Sunday, March 30, 2008

A Guest Commentary

I’m going to use this post to offer a direct extended quote from someone else. This is the first half of a column by Kim Tanzer, professor of Architecture at U.Florida and current President of the American Collegiate Schools of Architecture, from the October 2007 issue of the ACSA News. (The second half is how the ACSA’s publications and conferences intend to respond to the conditions she lays out in the first half; I’ll write about some of that later.) The title of the piece is “What is the Nature of Architectural Knowledge?”
Over the years, I have had many conversations with university colleagues who teach in he sciences which follow this general outline: I ask about a colleague’s research and he or she begins by saying; “We know [insert a description about agreed upon knowledge within the discipline] and I am looking at [insert a question directed toward a filling a gap in a known field of knowledge or a hypothesized extension or redirection of this agreed upon knowledge]”

The frequency of this pattern of conversation has led me to wonder, what do most architects agree that we know? And, what further research needs to be done to fill in, extend, or redirect our collective understanding of architectural knowledge?

As I have started asking this question of academic architects, I have come to believe that we apparently do not conceptualize shared ground of common knowledge but rather shared, or even conflicting, zones of actions. While I love the fluidity of design propositions, our lack of agreed-upon common knowledge concerns me for several reasons.

First, if we do not base our designs on a largely shared and verified knowledge base, we find ourselves asking the public to have faith in our assertions that designs will indeed perform as we contend. In fact if we ourselves do not believe our designs are largely based on verifiable knowledge, we can only be operating on faith. And if such projects fail, they lead to a generalized decrease in the value of professional architectural service.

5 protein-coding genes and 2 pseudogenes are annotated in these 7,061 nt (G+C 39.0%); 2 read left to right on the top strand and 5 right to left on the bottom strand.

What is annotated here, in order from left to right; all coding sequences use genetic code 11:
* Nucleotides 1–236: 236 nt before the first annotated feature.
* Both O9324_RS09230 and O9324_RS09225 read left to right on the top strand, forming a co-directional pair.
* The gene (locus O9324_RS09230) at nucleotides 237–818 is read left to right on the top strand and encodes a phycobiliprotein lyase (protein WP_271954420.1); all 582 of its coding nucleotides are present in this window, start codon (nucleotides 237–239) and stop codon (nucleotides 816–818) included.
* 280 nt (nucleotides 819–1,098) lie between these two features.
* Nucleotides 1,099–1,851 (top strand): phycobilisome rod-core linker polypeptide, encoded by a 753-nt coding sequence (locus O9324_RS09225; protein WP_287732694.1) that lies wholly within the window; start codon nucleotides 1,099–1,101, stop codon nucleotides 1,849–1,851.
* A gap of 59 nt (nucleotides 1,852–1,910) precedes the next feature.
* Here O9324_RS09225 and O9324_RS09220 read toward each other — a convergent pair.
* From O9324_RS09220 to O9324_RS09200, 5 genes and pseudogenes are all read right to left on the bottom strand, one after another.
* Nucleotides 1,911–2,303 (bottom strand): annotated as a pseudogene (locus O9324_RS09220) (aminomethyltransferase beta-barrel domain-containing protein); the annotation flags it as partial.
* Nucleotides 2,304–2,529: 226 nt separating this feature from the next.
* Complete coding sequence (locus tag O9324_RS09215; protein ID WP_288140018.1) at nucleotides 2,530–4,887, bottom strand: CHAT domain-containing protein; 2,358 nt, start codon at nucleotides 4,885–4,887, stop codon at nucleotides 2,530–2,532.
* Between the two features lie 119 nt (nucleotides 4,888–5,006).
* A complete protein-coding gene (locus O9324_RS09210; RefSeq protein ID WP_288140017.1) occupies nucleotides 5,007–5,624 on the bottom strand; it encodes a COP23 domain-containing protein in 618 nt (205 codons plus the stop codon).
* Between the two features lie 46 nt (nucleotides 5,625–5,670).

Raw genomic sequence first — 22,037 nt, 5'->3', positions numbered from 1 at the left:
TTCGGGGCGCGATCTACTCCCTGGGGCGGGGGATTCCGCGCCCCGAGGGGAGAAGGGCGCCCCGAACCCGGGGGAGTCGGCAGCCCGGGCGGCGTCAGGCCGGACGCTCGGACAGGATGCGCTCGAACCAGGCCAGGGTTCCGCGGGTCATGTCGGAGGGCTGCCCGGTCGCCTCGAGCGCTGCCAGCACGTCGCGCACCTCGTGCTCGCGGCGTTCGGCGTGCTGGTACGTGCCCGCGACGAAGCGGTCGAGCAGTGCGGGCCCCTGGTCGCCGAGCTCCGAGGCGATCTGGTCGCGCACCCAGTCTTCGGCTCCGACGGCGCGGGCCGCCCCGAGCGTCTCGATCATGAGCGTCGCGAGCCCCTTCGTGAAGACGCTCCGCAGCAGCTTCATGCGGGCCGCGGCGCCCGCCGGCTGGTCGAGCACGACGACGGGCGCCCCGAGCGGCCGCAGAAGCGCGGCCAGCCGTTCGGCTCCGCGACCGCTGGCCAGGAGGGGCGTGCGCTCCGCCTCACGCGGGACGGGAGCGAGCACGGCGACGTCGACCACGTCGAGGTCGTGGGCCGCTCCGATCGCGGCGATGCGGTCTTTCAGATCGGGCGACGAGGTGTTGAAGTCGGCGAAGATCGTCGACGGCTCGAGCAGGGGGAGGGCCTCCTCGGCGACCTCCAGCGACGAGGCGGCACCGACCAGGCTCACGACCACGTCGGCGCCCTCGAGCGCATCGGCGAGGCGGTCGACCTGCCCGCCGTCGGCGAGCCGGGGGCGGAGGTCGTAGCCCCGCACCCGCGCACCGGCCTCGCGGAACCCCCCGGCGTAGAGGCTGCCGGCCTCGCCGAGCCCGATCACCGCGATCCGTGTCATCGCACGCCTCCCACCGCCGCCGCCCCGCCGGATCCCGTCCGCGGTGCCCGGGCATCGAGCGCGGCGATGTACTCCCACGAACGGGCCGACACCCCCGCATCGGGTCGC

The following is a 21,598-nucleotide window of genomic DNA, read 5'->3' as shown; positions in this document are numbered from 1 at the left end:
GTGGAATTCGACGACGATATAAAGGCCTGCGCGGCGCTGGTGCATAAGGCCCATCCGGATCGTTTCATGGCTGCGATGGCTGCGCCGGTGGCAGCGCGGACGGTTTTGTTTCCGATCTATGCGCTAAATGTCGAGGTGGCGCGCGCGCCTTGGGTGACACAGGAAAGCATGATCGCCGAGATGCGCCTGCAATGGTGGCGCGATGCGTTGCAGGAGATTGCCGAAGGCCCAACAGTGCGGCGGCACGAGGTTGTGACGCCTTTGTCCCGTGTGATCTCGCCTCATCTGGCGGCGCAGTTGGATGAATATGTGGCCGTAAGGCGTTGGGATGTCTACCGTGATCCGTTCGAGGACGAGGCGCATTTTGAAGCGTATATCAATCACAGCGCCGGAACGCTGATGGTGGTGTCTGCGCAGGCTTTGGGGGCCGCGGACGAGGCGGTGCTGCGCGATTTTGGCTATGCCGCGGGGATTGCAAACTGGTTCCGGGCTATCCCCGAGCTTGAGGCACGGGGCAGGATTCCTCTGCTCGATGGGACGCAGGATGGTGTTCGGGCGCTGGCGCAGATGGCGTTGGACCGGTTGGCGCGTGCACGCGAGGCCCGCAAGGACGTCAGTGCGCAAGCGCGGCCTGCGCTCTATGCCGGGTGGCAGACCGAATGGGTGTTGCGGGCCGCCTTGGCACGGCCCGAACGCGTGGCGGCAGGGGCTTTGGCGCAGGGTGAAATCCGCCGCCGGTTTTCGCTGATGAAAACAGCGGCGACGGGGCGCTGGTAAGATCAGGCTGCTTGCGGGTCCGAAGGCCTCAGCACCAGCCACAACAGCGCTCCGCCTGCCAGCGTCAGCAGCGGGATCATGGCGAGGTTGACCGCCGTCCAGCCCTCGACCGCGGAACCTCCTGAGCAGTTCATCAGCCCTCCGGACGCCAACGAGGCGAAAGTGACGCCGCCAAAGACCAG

Second, if we do not teach our students the outlines of our knowledge base, one must wonder what we are teaching them beyond design thinking. While architectural educators teach design thinking very well, academics in other fields argue that they do too. (Since we tend not to test assertions we can’t even prove our own point!) Architectural curricula are regarded as among the most demanding in many universities. Is such rigor necessary if a curriculum does not transmit a comprehensive knowledge base through all of its courses?

Third, having participated actively in scholarly exchanges for two decades, I regret that persuasively advanced arguments, gathered evidence, or unlocked architectural problems seem not to accumulate as a knowledge base. That is, we do not build adequately on the work of our colleagues. Rather, studies (in written, drawn, or built form) fall by the wayside, as new fascinations emerge. Too often, we find ourselves repeating, not extending, propositions made a generation earlier.

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